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Remote Work's Hidden Superpower: Fostering a Diverse and Inclusive Workforce

In recent years, following the move to fully remote work for some organizations during the COVID-19 pandemic, most organizations are trying to return to having their employees in the office. For most, this looks like a hybrid work schedule with 2-3 in the office but others are pushing to have their employees at their desks five days a week.


Employees are often asking “Why?” in response to these calls to return to office, given that they did their jobs successfully from home for the entirety of the pandemic. Leadership often responds with the claim that workers are more productive when they’re in the office. Recent research, however, shows that this might not be the case.



When we talk about remote work and the return to office movement, there is an important conversation to be had around diversity, equity, and inclusion (DEI). Is remote work more equitable and inclusive? How can organizations improve DEI by maintaining remote work policies? 


How can remote work improve DEI outcomes?

Improving the DEI outcomes of an organization can take many forms. Regardless of context, taking action on DEI should be rooted in data and supported by the needs of your organization and its employees. There are, however, several examples of how maintaining remote work can improve DEI: 


  1. Increased flexibility for those with caregiving responsibilities. Individuals who are responsible for the care of others, including child care and elder care, are likely to have increased opportunities to do so when they are able to work from home. Being able to customize work schedules around a child’s school day or a doctor’s appointment relieves some of the burden for those who are tasked with these responsibilities. 

  2. Improved accessibility for those with disabilities. The ability to work from home can allow those with disabilities to have a fully accessible working environment. While in-person offices should be completely accessible, there may be situations when one’s home environment is best suited for their specific needs and the ability to work from that environment is the most equitable and inclusive option for those individuals. 

  3. Better opportunities for geographic diversity and global collaboration. When organizations are not restricted to one specific geographic area for their employees, they are able to recruit and select from a global and diverse workforce. This increased diversity can increase creativity and productivity.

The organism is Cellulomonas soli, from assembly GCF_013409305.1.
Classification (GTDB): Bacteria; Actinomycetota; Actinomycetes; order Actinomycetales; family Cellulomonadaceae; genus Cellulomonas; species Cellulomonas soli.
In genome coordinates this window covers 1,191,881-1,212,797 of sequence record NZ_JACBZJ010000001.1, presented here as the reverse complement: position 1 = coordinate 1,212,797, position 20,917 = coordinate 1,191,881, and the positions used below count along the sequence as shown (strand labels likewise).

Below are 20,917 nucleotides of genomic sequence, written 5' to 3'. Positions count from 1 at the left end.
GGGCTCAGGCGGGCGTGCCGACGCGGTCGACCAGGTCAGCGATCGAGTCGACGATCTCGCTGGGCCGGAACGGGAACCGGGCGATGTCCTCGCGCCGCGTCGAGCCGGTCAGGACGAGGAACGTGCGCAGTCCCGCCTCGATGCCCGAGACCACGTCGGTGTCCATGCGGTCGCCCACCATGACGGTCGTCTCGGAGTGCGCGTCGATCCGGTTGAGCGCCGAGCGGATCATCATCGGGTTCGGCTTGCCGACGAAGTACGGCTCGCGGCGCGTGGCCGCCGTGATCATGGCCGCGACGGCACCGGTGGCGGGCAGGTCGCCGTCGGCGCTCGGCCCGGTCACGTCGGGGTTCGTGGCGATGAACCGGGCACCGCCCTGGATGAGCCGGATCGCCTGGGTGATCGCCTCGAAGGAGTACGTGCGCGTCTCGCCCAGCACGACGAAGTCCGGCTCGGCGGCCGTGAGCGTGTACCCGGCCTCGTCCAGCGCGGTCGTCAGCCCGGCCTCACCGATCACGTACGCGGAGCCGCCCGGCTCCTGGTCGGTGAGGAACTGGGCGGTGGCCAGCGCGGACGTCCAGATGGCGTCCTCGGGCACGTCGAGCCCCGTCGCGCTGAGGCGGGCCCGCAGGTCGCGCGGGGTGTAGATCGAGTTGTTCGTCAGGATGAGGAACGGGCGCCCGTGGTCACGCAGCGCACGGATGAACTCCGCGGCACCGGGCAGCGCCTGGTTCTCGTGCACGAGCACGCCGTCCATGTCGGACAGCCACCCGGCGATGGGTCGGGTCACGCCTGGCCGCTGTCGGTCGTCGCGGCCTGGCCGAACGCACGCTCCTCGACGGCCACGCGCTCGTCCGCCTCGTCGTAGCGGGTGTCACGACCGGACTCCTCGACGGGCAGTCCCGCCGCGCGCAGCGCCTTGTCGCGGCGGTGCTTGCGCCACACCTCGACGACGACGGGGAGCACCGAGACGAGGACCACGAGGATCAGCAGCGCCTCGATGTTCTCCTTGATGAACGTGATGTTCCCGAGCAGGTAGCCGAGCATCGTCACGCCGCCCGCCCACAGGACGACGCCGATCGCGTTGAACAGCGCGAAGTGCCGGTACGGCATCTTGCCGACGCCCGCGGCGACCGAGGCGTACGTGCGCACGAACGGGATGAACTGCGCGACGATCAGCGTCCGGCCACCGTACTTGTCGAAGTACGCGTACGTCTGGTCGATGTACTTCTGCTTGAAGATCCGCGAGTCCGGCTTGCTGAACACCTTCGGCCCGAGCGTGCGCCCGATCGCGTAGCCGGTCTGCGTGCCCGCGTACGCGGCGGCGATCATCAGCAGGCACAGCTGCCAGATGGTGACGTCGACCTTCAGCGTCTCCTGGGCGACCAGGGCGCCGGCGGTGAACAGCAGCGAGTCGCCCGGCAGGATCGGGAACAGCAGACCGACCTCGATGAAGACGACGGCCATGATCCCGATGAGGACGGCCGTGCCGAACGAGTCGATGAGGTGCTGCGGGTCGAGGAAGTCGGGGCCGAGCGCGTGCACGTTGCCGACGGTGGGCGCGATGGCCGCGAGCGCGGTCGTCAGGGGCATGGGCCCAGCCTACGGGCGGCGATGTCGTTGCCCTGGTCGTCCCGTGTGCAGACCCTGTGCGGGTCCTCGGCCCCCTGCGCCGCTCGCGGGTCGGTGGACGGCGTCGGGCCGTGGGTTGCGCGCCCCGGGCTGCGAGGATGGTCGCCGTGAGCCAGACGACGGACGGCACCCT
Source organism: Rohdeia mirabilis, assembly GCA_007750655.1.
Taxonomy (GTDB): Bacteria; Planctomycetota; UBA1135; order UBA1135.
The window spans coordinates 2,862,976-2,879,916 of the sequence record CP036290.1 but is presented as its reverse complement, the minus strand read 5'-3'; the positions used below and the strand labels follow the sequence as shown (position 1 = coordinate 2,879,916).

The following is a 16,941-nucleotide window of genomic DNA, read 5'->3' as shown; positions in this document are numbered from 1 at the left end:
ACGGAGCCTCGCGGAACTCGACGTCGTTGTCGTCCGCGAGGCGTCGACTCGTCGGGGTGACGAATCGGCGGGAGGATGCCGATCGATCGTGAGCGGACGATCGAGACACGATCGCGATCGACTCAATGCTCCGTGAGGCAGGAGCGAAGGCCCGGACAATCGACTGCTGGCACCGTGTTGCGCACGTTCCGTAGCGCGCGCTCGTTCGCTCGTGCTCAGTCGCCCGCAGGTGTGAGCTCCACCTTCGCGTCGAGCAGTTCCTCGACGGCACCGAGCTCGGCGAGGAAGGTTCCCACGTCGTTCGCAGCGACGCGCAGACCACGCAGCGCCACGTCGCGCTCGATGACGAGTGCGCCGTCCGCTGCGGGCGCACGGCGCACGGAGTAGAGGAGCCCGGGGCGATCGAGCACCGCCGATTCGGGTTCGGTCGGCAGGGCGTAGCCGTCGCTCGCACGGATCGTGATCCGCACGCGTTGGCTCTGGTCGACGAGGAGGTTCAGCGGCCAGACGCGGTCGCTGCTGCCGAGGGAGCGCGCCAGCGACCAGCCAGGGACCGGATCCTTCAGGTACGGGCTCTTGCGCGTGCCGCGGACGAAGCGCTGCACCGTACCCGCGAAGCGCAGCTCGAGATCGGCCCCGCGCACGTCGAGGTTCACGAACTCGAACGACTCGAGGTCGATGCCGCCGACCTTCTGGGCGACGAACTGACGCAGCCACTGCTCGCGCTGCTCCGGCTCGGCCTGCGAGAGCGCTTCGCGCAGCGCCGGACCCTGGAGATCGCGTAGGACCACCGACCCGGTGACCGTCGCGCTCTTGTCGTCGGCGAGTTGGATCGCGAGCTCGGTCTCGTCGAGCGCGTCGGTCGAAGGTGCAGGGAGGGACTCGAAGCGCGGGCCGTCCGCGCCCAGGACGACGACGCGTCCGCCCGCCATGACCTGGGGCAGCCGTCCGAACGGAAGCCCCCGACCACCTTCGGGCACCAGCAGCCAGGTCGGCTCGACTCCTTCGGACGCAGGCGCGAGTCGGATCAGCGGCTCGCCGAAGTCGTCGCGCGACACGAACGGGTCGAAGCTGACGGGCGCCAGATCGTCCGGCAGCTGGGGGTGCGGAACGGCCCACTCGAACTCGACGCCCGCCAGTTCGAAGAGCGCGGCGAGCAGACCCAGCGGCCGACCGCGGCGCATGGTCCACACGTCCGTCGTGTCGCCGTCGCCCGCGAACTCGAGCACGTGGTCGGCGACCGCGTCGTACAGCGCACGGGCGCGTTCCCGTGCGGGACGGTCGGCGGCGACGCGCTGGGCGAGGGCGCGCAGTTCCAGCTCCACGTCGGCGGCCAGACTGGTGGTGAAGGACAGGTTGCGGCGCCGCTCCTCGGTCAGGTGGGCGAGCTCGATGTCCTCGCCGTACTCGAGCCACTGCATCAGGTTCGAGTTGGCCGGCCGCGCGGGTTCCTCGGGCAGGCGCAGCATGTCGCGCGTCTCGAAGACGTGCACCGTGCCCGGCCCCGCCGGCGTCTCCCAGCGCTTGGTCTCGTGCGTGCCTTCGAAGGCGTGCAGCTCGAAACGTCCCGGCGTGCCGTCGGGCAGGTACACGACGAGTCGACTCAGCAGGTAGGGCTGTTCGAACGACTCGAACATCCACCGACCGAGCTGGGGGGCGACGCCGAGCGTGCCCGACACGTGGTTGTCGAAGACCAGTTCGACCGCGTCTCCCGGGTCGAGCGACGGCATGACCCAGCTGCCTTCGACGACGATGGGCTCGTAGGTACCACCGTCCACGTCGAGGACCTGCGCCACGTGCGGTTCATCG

These are just some examples of the ways remote work can set up those who are traditionally marginalized to have equity and inclusion in their work lives. But are there ways remote work can harm those who are minoritized? 


Can remote work harm DEI outcomes? 

As with any organizational initiative, a commitment to remote work can be unsuccessful when resources are not appropriately dedicated. For example, if an organization decides that their workforce can work from home, they must also ensure that there is equitable access to the resources that ensure seamless success for remote work. This may include an Internet stipend for employees to have access to fast and reliable access to the Internet, or a technology allowance to ensure everyone has equitable access to the tools they need. 


While there are many ways remote work removes barriers for those who traditionally face them at a disproportionate level, organizations must be thoughtful about how they approach their remote work policies to be sure they are equitable and inclusive. 


Why is DEI an important consideration in the return to office movement? 

As organizations make their decisions now and move forward about what their office and work-from-home policies will be, DEI should not be an afterthought. Considerations for accessibility, caregiving responsibilities, and diversity of current and future employees are just some examples of how DEI should be integrated into conversations around these policies. 


The best way to ensure productivity is to ensure an engaged workforce. A dedication to DEI leads to engagement, resulting in the positive outcomes organizations are always looking for. Before you request that your employees come in every day, pause and consider how the same outcomes could be achieved by looking through the lens of diversity, equity, and inclusion. 


Looking to cultivate and grow DEI in your organization? Contact Mattingly Solutions today to learn how we can partner to advance your DEI goals. Together. 


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